‘Saggy’ Breasts Are a Normal Thing To Have—Here’s What To Know

As you age, it's normal for your breasts to sag and droop.

  • Sagging breasts are a natural, normal part of life.
  • Over time, the effects of gravity decreased estrogen, and the stretching of ligaments can cause your breasts to sag.
  • If you want to change the look of your breasts, you may consider undergoing surgery.
  • Otherwise, sagging breasts don't affect your health and are a natural part of life.

Throughout our lifetimes, our bodies undergo a lot of changes. One change in particular that you may have questions about is sagging breasts. 

Drooping of the breast tissue is scientifically referred to as "breast ptosis." Multiple factors increase the risk of sagging breasts. Still, sagging breasts is a naturally occurring phenomenon that happens with age. However, there may still be a lot of shame and insecurity around the issue, even in an era of increased body positivity.

Here's what to know about causes, potential treatments, and some myths associated with breast sagging.

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What Causes Sagging Breasts?

Sagging breasts can be caused by a combination of the following:

  • Pregnancy
  • Menopause
  • The breakdown of the mammary glands
  • A decrease in the elasticity of the skin
  • Weakened breast ligaments, called Cooper's ligament
  • Gravity

Various factors can affect those causes, including age, the size of your breasts, and smoking.


As you age, your breasts will likely change. Aging can influence breast tissue's volume, density, and overall structure.

After menopause—when your period stops, often after age 45—your body makes less estrogen than before. Decreased estrogen causes your breasts to lose fat, tissue, and mammary glands.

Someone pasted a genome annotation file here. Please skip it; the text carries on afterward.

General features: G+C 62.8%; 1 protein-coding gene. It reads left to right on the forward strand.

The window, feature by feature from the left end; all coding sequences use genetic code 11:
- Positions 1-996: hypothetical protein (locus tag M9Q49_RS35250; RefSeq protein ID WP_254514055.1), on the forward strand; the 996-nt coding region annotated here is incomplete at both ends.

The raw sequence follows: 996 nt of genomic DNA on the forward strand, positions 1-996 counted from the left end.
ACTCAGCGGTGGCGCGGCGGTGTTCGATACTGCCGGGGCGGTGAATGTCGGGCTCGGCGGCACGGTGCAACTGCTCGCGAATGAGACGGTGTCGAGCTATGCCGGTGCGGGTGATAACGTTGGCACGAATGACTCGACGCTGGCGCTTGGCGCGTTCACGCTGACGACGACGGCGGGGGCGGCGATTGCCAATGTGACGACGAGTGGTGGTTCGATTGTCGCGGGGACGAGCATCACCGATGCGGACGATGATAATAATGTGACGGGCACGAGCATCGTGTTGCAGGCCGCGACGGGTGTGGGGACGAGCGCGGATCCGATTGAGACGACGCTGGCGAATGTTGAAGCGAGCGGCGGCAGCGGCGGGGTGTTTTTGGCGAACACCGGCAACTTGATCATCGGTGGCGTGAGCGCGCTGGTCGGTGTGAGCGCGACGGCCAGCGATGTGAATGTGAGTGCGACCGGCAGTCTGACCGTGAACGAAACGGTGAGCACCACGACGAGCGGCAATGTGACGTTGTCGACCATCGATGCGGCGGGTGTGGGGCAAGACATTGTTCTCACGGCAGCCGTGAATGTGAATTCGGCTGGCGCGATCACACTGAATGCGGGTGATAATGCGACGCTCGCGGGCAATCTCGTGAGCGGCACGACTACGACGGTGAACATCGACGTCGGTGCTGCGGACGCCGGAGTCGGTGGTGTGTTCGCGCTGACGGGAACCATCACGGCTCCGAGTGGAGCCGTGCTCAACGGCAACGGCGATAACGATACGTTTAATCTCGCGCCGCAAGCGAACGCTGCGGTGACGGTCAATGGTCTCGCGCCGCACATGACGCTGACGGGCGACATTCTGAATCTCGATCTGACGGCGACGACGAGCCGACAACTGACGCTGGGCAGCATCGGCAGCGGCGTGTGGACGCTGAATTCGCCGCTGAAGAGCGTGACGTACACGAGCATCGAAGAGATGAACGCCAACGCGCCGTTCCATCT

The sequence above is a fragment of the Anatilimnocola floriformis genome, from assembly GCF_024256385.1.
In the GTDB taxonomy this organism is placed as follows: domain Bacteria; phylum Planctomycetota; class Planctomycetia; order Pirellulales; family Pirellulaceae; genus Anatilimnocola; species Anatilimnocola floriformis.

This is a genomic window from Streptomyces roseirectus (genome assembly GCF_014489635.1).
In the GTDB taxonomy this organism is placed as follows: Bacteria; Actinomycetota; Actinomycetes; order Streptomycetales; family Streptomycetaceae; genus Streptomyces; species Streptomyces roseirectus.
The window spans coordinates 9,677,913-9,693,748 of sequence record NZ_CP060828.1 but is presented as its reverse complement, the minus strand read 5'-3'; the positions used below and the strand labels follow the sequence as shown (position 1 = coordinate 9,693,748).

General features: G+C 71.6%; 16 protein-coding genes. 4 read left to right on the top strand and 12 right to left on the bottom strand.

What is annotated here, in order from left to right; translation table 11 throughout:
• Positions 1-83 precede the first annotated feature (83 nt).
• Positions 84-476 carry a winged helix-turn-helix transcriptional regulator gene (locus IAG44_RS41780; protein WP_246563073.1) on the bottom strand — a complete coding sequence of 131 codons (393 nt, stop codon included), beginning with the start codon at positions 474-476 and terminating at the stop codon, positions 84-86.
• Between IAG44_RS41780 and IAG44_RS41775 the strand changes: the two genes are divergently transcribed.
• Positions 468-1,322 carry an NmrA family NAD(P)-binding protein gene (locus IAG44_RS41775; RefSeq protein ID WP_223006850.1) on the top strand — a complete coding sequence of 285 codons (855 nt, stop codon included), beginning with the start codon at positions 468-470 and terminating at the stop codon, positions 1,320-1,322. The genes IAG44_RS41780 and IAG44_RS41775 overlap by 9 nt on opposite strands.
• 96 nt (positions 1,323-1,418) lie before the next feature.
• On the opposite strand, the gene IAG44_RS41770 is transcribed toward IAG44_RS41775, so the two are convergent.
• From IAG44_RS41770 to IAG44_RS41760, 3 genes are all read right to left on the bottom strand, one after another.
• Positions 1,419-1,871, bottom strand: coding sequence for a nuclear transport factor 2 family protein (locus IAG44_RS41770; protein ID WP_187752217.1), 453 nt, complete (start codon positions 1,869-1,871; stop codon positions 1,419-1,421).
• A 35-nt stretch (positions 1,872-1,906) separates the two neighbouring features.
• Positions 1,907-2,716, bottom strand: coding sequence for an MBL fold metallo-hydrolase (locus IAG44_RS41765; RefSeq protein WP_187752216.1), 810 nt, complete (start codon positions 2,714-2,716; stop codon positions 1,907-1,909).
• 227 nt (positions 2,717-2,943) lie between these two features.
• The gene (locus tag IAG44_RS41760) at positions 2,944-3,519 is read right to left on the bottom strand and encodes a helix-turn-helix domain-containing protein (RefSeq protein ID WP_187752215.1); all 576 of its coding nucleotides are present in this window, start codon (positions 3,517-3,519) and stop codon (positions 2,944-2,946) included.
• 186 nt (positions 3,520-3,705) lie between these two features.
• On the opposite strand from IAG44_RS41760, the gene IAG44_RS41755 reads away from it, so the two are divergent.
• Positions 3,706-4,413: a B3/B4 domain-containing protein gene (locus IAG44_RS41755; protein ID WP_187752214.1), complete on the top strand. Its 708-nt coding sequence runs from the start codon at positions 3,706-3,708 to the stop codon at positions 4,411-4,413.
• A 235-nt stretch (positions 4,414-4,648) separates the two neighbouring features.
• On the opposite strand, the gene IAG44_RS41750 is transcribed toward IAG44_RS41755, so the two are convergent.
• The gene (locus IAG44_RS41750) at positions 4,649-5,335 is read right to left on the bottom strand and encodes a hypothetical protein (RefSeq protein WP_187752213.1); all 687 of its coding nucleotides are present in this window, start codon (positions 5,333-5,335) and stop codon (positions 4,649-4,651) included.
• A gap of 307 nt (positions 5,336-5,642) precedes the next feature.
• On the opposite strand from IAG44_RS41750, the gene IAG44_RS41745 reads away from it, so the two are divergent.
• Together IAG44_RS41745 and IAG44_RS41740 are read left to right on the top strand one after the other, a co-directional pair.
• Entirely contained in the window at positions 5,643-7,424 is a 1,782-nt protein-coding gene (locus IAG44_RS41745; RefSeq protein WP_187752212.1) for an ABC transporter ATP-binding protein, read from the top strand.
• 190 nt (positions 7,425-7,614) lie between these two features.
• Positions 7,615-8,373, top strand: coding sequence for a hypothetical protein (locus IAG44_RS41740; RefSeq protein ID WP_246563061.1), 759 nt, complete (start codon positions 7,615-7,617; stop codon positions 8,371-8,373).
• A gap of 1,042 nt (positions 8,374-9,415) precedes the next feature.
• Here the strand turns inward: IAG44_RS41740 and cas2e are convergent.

The breast tissue shrinks, making the breasts appear smaller and less full. As estrogen decreases, the connective tissue that supports the breasts becomes less elastic, which causes the breasts to sag.

Size of Your Breasts

"Stretching of the Cooper's ligament is seen more commonly in women with bigger breasts due to the gravitational pull," Anita Johnson, MD, a breast surgical oncologist at Cancer Treatment Centers of America, told Health

Both the size of your breasts and the area of the ligaments that suspend them affects the gravitational pull. Generally, people with small breasts don't experience significant sagging.


Like the structural changes in aging, environmental factors like cigarette smoke can break down the elastin in the skin. 

Smoking increases exposure to harmful substances called free radicals, including reactive oxygen and nitrogen species. Free radicals damage your cells, increasing your risk of chronic diseases. Also, free radicals promote premature aging, like fine lines and wrinkles, which may impact the skin on your breasts.

Myths About Sagging Breasts

There are many myths about what causes sagging breasts, including breastfeeding, exercising, and wearing a bra.


"Breastfeeding causing breast sagging is one of the most commonly circulated myths out there," Jennifer Lincoln, MD, OB-GYN and author of "Let's Talk About Down There," told Health.